Storm Darcy named
Author: Press Office
14:35 (UTC) on Sun 7 Feb 2021
Amber snow warning for South East England as cold air moves across the UK.
The Dutch weather service have named a low-pressure system that will bring gale force winds and widespread snow to the Netherands. Storm Darcy will also bring strong winds and snow to south east England on Sunday.
Storm #Darcy has been named by the Dutch Met Service, KNMI, and is set to bring strong winds and heavy snow to southeast England late on Saturday and on Sunday, this easing through Monday— Met Office (@metoffice) February 5, 2021
⚠️⚠️Met Office warnings are already in force⚠️⚠️
Stay #WeatherAware pic.twitter.com/X1m4FVlH0q
Cold air emanating from Russia and Eastern Europe is moving across the UK bringing the risk of significant snow accumulations to parts of Eastern England and Scotland.
Rain will increasingly turn to snow on Sunday as the cold air spills across the whole of the UK. Yellow National Severe Weather Warnings for snow and ice have been issued covering the eastern half of the UK from Saturday through to Wednesday. Within this an Amber warning has been issued for snow brought to eastern parts of Norfolk, Suffolk, Essex, and Kent by Storm Darcy throughout Sunday and Monday morning.
Met Office Chief Meteorologist, Paul Gundersen, said: “The UK is in for a notably cold and snowy period over the next week, with very cold air in place over the whole of the UK.
“Showers will see snow accumulating across eastern areas on Sunday. Within the Amber warning area, more widespread snow is expected and we could see 5-10 cm of snow quite widely, with a chance that a few places could see 20 cm or more. With such severe weather around it’s important to keep up to date with the latest forecast.”
There will be strong easterly winds during this period which may lead to blizzard conditions and blowing and drifting of lying snow at times. Daytime temperatures will stay in low single figures for much of the country over coming days, with some places staying below freezing and the bitter winds will make it feel even colder.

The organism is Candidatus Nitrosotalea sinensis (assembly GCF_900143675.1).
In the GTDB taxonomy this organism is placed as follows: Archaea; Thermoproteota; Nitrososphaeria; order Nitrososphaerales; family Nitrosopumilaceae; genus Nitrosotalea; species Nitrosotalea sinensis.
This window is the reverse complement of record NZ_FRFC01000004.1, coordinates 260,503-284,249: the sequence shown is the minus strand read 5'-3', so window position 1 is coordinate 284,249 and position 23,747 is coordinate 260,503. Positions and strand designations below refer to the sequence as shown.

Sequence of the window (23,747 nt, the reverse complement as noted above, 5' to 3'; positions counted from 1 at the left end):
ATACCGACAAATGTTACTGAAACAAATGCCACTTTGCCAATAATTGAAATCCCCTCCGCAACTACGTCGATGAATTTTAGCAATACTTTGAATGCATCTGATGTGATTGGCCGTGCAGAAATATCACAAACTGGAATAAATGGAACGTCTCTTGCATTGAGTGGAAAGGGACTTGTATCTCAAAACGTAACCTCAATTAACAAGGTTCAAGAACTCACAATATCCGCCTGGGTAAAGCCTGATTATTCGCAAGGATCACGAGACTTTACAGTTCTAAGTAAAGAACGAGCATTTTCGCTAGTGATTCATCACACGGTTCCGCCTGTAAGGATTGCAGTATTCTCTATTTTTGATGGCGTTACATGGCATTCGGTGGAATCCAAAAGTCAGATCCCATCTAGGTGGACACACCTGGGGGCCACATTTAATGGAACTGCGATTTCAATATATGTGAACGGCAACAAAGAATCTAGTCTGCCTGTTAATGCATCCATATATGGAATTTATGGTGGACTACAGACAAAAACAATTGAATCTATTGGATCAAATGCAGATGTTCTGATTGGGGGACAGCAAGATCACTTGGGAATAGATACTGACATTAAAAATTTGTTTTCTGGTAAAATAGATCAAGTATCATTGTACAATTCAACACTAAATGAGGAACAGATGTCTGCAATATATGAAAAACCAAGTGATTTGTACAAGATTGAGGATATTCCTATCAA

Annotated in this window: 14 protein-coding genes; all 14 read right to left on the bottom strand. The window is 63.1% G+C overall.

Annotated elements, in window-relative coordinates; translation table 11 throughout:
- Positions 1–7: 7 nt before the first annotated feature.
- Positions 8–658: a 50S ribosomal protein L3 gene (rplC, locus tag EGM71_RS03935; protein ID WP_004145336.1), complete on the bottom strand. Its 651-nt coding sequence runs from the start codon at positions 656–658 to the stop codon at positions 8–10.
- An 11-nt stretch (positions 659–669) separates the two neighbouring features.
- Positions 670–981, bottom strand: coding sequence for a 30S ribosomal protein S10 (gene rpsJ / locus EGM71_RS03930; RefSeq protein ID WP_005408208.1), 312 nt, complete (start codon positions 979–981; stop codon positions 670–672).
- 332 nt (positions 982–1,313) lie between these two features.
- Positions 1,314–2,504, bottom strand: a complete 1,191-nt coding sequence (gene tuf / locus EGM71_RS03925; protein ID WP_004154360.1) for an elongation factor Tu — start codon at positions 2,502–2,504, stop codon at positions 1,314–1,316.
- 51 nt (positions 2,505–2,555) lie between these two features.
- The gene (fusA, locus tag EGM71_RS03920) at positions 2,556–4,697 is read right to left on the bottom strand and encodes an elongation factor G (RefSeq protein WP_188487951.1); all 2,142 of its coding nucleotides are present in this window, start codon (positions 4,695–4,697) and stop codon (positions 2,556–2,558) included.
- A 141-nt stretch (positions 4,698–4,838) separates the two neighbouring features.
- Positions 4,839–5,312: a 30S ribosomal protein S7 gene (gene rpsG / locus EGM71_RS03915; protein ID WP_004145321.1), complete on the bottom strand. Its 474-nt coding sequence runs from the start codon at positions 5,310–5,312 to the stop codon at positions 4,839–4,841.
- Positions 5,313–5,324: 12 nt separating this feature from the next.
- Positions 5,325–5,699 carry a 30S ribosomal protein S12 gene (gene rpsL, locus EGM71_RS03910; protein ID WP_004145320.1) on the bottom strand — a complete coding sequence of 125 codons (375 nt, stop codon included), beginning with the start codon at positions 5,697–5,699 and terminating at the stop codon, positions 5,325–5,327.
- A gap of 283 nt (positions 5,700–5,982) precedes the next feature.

Why is it so cold?
Our latest blog explores the drivers behind this spell of cold and snowy weather, which couldn’t be further from the mild and record-breaking wet we saw last February with numerous named storms rolling in from the Atlantic.
With temperatures across the UK falling as the cold air moves in, widespread overnight frosts and wind chill making daytime temperatures feel freezing, Cold Weather Alerts are in place across England.
Dr Owen Landeg, Group Leader, Extreme Events and Health Protection at PHE, said: “Cold weather isn’t just uncomfortable it can have a serious impact on health. For older people and those with heart and lung problems it can increase the risks of heart attacks, strokes and chest infections.
“So, it’s really crucial at this time to remember to check on frail or older neighbours or relatives, especially those living alone or who have serious illnesses.
“Make a call, or socially-distanced doorstep visit if they live close by, to remind them of some simple but important health tips such as heating their home to at least 18 C (64.4 F) and to keep up to date with the forecast. It’s also helpful to check they have enough food and drinks and any medicines they need. This will help them to stay warm and stay well.”
The cold air is likely to remain in place through next week, bringing the continued risk of snow showers, particularly in the east.
Keen amateur meteorologists can enter snow depth readings on our Weather Observations Website (WOW). Alongside our network of professional observers and automated weather stations, amateur observations can help give additional situational awareness to our forecasters.
Last year KNMI - the national weather forecasting service in the Netherlands – joined the Met Office and Met Éireann in the west Europe storm naming group. Other European countries to name impactful storms include France, Spain and Portugal in south-west Europe and Sweden, Norway and Denmark in northern Europe. To find out more about Name our Storms you can visit the Met Office Storm Centre website
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